Defeating Morton Neuroma with Open Decompression
I am writing this for those who will see Dr. Peter Bregman in Las Vegas for open decompression for Morton Neuroma. I had a double Decompression Surgery on the Right foot between 2/3 and 3/4. My goal is to help those traveling from afar, locally, and undecided to understand why I chose him and to give tips for traveling to Las Vegas, insurance, and recovery. It may seem like a long post, so you are welcome to jump to the important areas.
To begin, I would like to Thank Dr. Bregman, his staff, and the Hospital staff at Dignity Health at the Nevada Location. Kayla offered professional surgical advice and recommendations to everyone in the office staff for scheduling and explaining the process and charges. The nurse who started my IV, the anesthesiologist, and the recovery staff were caring and medically thorough. All were excellent and professional, and everything flowed naturally.
Decision: I spent thousands of dollars on alternative treatments, including shoes, orthotics, correct toes, and shots that did not work for years; I was spending 15 mins on getting my shoes on to adjust for comfort to do little things like walking the dog. I could no longer work out in my high-impact classes, which affected me mentally. Then in April of this year, something painful happened to my foot pad where I could no longer put pressure on my 2/3 toe area of my foot pad, and those toes began to separate, and I could only wear flip flops to be comfortable. I had enough!
I have been following this Facebook group for Morton Neuroma (MN) to educate myself on treatment options and others’ experiences. I learned about Dr. Bregman (1) Bregman Foot-Ankle & Nerve Center | Las Vegas NV | Facebook from the many compliments he deserves onsite. He also commented on individual posts offering education on his procedures and advised others curious about the proper steps to take. Seeing a physician do such a thing and provide free advice is infrequent! I have been listening to, learning, and watching his YouTube channel Morton’s Nerve DECOMPRESSION Surgery ( no cutting of nerve ) – YouTube for more understanding of his open decompression procedure for about a year. I read about his specific design and self-created craft of stitching and the reviews on Yelp, online, and LinkedIn; you name it, he has excellent reviews from many! I decided to call his office to get scheduled for a consult.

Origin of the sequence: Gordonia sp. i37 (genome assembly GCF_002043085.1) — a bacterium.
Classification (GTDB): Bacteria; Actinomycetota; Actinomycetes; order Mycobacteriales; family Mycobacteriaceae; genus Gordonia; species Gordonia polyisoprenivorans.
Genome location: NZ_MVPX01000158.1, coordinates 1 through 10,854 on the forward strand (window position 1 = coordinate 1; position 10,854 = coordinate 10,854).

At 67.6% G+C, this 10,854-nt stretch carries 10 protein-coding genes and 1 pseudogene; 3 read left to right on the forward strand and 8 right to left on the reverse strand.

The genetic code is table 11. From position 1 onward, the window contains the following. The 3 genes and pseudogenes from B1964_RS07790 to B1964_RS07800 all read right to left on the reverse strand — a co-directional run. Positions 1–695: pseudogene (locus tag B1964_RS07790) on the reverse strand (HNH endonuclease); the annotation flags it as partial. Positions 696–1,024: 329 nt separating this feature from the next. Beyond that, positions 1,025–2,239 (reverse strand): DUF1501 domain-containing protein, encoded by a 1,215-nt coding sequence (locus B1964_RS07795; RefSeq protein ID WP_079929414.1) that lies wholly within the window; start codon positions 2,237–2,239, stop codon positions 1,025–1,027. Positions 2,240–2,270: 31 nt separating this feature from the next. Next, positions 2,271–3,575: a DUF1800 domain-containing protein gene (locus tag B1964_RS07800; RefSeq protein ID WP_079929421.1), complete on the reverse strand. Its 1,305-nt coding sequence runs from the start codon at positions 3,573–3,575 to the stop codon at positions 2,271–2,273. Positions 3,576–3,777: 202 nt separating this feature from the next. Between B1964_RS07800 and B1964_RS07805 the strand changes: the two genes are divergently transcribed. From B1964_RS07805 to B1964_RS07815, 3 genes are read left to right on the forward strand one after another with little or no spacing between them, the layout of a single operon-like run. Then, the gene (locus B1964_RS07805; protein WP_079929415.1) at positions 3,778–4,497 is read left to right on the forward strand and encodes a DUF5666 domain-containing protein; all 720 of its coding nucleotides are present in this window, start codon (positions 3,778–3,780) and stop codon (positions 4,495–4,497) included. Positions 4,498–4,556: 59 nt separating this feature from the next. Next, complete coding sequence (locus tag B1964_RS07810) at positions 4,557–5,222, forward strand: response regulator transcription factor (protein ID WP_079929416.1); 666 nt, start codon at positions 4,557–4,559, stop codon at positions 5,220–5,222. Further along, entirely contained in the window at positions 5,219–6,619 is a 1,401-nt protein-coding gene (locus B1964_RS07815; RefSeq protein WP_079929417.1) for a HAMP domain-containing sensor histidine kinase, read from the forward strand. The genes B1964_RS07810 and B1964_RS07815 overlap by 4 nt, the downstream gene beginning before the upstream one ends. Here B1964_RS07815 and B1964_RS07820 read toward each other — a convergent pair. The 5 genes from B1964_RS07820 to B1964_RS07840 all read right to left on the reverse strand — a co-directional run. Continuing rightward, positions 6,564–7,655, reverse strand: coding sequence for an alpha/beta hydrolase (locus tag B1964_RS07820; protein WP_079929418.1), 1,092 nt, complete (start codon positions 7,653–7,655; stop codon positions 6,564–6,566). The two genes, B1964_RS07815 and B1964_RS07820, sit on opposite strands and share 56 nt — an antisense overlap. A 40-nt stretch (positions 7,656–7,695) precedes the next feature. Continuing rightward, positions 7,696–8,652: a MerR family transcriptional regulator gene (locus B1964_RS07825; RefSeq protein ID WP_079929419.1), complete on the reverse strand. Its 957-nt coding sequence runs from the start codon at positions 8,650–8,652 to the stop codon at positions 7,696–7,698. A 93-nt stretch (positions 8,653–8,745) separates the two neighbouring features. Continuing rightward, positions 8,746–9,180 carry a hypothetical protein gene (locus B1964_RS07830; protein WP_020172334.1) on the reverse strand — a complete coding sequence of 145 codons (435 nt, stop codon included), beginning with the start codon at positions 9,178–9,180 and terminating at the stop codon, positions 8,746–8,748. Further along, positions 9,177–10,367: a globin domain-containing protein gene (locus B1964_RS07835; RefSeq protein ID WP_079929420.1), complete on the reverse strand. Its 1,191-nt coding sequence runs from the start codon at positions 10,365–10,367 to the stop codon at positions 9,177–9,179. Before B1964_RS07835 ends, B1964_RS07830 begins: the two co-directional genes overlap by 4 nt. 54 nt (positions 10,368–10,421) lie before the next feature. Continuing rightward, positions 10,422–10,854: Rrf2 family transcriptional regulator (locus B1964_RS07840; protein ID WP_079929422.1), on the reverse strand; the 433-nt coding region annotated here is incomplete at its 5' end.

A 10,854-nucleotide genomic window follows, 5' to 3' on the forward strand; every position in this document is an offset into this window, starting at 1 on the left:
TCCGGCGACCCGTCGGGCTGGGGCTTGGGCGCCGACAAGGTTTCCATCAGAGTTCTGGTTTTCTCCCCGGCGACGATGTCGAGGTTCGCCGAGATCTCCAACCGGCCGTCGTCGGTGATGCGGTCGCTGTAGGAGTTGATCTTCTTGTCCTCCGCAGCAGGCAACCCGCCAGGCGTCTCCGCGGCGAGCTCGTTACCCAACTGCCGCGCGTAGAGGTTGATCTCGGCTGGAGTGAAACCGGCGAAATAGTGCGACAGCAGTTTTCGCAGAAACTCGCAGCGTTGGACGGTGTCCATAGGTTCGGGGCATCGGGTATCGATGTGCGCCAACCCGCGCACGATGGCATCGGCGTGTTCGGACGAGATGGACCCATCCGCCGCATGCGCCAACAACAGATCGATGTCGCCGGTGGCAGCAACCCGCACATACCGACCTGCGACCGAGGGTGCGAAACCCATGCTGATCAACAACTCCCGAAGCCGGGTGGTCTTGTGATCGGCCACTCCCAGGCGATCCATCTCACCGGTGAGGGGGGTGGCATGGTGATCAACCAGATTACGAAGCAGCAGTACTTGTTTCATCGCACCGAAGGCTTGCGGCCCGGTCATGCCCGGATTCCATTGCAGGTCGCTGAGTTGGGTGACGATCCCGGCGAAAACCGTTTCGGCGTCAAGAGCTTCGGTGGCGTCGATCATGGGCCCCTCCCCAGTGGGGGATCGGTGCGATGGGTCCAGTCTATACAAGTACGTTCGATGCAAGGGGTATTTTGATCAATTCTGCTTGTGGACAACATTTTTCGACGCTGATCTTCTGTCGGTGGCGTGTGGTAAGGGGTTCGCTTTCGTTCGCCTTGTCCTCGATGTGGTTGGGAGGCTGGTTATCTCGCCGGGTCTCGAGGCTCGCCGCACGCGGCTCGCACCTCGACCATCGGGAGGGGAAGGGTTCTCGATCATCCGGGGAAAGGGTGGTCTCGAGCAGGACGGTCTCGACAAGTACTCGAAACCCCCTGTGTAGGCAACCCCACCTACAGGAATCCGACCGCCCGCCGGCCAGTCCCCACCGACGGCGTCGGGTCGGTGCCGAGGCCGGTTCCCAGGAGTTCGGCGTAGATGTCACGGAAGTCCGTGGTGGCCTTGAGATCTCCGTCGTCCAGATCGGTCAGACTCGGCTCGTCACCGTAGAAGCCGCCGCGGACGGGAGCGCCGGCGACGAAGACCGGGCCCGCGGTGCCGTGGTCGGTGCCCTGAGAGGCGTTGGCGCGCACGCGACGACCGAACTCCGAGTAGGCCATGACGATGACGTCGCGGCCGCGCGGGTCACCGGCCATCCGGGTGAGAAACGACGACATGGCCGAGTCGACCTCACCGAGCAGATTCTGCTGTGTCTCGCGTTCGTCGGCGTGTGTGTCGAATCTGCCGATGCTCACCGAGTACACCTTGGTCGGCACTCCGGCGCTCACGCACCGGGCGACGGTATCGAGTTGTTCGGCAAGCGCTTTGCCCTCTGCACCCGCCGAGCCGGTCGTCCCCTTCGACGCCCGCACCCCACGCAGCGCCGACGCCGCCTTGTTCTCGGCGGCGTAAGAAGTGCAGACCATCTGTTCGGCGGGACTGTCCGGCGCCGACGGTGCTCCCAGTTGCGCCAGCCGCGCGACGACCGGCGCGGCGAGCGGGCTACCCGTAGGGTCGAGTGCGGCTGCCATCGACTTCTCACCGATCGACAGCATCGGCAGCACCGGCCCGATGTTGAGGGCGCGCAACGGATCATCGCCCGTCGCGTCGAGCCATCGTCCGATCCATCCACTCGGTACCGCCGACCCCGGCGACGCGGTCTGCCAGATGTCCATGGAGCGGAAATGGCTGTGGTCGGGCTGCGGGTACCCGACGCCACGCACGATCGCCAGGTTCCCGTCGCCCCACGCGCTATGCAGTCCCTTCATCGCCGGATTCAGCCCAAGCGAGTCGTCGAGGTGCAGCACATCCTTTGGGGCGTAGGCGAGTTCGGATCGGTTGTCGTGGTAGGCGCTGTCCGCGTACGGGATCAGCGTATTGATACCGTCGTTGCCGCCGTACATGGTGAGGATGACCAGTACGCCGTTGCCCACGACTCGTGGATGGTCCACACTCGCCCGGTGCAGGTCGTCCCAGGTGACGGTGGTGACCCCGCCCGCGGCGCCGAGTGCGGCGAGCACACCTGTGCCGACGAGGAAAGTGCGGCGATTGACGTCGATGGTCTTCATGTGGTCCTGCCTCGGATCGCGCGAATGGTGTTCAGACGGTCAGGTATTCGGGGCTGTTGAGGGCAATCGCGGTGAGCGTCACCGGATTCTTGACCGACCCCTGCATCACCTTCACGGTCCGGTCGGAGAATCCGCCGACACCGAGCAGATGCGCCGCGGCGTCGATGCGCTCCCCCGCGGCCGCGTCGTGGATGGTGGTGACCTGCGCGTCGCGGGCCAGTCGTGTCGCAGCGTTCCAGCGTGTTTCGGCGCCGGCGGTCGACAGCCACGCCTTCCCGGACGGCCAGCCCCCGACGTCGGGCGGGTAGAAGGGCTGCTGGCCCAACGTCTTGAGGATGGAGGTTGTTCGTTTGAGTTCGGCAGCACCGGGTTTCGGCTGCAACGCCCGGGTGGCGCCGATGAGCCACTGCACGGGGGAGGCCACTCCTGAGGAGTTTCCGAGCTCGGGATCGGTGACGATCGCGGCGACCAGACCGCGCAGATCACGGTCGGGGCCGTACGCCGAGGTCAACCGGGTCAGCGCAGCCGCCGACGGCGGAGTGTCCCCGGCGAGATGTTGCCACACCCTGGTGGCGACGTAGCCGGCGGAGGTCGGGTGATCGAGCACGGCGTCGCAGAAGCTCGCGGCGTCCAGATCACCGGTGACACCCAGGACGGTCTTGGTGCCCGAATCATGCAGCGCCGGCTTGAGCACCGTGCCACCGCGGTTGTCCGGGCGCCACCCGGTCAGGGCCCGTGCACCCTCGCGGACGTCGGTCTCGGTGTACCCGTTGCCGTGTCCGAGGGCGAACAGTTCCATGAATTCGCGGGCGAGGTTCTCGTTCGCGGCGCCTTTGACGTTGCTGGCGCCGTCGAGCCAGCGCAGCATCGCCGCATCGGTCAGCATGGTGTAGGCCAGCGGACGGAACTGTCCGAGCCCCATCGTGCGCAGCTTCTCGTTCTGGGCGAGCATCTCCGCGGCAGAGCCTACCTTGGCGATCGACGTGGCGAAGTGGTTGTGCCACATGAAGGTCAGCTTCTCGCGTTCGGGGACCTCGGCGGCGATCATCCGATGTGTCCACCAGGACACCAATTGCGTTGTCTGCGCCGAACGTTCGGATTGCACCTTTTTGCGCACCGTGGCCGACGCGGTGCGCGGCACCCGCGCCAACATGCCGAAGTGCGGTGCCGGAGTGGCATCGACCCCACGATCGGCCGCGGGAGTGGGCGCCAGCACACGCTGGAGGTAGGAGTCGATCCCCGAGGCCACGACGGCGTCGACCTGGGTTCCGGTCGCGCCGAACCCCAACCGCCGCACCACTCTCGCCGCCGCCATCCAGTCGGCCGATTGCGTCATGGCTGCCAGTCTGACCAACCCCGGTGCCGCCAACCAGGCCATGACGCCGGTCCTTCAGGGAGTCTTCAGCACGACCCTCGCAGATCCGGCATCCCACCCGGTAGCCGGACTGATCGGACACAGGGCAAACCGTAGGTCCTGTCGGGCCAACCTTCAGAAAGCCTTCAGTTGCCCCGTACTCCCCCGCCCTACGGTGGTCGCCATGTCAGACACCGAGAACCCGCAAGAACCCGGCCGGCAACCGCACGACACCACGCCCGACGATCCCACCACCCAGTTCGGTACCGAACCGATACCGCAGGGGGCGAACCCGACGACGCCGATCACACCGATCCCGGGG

In August, Dr. Bregman met me by telemedicine and being in the medical field, I had many questions. He explained everything in layman’s terms, describing the procedure that would cut the ligament under my toe and clean the scar tissue touching my nerve where the MN rested. I learned that the size of the MN does not matter; if it hurts, do something to treat it. I asked if cutting my ligament would alter my gate, and he explained that it is crucial to have the ligament upon development as an infant, but we will walk normally without it as adults. The combined ligament and scar tissue cause pain when it rubs against the inflamed MN on the nerve. And I was convinced I needed to do this procedure, so at this time, I scheduled myself for surgery in October.
Travel: I traveled by air from Michigan to Nevada with Delta airlines; I upgraded for the return flight to be in first class so I could be near the door and bathroom and more comfortable. (So worth the extra money in this case). I arrived on a Wednesday and traveled home on the following Tuesday. My husband pushed me through the airport by wheelchair to the passenger boarding bridge, where I could use my crutches to get to my seat.
I stayed at the Extended Stay Las Vegas Hotel Near Allegiant Stadium | Residence Inn Las Vegas (marriott.com) -off the strip (about a block). I picked this place because it was closer to the office/hospital and, most importantly, had a kitchen with a large coffee pot, stove, and refrigerator. I travel for a living for my position as an Imaging 3D Advanced Post Processing Education Specialist, so I am familiar with the type of hotels and travel tricks, so if you have travel questions, please ask. We ubered to Wholefoods and shopped for the six days we would be in town. Be sure to load up on water, but if you run out, the exercise room in the hotel has a filtered system you can refill on. This hotel serves breakfast from 6-9 and has some excellent staples (hard-boiled eggs, bagels, breakfast sandwiches, fruit, yogurt, juice, etc.). You will want to pack extra pajamas, Vitamin C, and probiotics, and bring any devices you have already purchased if you have them (Surgical shoe, boot, crutches), Amazon.com: BraceAbility Closed Toe Medical Walking Shoe – Lightweight Surgical Foot Protection Cast Boot with Adjustable Straps, Orthopedic Fracture Support, and Post Bunion or Hammertoe Surgery Brace (M) : Health & Household as it will save you money. I only brought the crutches and the shoe because I never checked luggage, which was easier to transport.